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Effects of Overfeeding on OP and OR Women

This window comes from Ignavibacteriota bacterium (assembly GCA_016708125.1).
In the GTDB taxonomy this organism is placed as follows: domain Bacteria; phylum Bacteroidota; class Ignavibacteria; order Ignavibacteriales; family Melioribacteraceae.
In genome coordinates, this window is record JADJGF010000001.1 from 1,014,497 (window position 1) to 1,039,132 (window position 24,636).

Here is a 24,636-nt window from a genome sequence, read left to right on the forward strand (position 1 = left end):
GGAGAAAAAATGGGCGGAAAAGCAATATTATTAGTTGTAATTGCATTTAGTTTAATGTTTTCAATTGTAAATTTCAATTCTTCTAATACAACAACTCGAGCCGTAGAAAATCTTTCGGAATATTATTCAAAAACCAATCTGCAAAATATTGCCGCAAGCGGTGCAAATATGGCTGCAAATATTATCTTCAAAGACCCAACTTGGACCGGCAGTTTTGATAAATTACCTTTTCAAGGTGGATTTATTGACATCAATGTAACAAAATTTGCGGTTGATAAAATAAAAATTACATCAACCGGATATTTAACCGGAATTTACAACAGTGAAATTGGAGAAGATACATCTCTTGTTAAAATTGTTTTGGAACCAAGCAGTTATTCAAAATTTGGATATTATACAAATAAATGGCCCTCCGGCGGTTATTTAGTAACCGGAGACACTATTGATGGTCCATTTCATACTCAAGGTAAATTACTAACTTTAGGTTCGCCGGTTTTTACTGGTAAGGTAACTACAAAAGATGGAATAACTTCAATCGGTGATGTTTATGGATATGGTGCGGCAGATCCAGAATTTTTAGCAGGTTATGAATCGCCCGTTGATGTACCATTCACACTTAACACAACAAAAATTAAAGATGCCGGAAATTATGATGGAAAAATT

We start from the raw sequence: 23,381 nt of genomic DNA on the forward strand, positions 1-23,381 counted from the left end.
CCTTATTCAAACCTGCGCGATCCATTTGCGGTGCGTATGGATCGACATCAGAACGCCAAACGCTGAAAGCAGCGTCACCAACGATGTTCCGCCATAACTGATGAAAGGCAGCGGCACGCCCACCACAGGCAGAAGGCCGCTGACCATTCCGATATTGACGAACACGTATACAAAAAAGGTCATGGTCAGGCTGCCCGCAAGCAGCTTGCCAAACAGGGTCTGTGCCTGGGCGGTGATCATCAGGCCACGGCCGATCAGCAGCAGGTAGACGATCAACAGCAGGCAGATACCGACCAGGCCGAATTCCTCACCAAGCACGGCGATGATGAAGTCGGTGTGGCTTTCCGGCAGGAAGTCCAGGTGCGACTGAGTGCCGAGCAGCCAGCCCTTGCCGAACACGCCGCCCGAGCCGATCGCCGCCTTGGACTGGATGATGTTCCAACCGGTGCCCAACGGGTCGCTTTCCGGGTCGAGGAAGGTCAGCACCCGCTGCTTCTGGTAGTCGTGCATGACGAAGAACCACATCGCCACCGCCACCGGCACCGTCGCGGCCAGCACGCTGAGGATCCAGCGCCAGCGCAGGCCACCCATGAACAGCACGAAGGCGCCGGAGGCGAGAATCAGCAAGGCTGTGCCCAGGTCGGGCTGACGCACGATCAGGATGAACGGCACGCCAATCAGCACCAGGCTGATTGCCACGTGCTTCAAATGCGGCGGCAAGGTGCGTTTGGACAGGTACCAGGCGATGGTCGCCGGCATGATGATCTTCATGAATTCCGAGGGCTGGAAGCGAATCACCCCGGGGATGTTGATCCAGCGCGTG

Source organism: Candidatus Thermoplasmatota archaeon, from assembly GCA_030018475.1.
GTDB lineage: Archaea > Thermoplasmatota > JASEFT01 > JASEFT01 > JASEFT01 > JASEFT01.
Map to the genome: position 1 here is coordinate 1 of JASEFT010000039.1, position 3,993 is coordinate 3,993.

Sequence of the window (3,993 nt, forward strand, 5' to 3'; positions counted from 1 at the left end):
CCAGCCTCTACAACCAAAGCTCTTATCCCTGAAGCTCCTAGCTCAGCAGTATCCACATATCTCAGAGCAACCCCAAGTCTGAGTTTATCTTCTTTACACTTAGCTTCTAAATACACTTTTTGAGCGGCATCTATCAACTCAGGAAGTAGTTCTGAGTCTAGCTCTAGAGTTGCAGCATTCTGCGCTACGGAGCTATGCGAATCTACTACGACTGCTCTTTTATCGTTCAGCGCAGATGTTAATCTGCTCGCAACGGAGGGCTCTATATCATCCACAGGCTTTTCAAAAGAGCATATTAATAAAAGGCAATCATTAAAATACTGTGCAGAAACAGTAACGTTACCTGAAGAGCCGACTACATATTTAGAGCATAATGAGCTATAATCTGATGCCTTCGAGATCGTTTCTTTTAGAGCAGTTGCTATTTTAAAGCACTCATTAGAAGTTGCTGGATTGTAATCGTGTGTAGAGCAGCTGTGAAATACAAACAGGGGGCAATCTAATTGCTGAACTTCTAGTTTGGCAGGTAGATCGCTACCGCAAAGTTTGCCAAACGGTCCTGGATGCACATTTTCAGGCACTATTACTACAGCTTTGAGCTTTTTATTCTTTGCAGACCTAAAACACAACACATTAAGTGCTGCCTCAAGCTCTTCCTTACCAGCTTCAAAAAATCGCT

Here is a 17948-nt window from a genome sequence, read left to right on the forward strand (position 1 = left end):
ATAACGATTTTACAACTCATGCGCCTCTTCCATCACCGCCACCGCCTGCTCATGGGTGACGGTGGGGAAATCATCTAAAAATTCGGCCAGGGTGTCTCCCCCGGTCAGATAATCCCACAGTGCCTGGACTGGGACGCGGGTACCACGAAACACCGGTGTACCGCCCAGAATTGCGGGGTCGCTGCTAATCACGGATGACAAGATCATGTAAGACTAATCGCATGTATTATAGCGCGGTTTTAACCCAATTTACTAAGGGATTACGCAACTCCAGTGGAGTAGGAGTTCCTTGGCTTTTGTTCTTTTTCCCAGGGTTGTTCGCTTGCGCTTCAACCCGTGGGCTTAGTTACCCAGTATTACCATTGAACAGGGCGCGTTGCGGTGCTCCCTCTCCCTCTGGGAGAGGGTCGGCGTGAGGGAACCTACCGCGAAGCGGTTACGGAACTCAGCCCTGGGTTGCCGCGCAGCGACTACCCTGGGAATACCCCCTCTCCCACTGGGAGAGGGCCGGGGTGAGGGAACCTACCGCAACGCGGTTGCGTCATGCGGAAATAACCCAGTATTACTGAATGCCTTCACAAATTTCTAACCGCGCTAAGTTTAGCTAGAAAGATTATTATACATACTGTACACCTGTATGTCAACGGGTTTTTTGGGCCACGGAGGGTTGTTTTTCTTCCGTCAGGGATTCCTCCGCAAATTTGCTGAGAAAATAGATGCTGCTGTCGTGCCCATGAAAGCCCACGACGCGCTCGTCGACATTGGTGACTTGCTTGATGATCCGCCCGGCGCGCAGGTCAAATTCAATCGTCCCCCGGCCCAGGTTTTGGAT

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Obesity is a serious and growing public health problem in the United States and around the world. While brief periods of positive energy balance likely occur in all people at one time or another, some individuals are able to resist environmental pressure towards weight gain, maintaining a chronic state of thinness. The central thesis of this proposal is that understanding the responses (metabolic, energetic, and behavioral) of individuals to short periods of positive energy balance produced by overfeeding, may provide clues as to the biologic mechanisms that either promote or protect against weight gain in the current environment. While long term controlled overfeeding experiments have been done for many years, no previous studies have systematically examined the effects of short-term overfeeding on direct measures of dietary fat oxidation, post overfeeding spontaneous food intake, or physical activity. Further, no previous study has examined the relationship between these variables and subsequent weight gain. It is hypothesized that those individuals who preferentially oxidize dietary fat, reduce food intake and increase physical activity following overfeeding will maintain a thin phenotype over time. Conversely, those who fail to make these adaptations will tend to gain weight over time. The proposed studies will examine the effects of a controlled eucaloric diet or 3 days of feeding 140% of basal energy on 1. The oxidation of 2 dietary fat tracers 2. Hunger, satiety, desire to eat and spontaneous food intake 3. Directly measured levels of physical activity, in a cohort of men and women enriched in individuals likely to maintain a thin phenotype and others selected for a propensity to gain weight. The cohort will then be followed for 3 years to determine the rate of weight gain in each subject. Baseline measures will be correlated with subsequent weight gain in an effort to define which adaptive responses to overfeeding best correlate with longitudinally determined weight gain. By taking a comprehensive approach to examining the responses to overfeeding and future weight changes, the proposed studies should help clarify how homeostatic regulatory mechanisms coordinately respond to a state of short-term positive energy balance.

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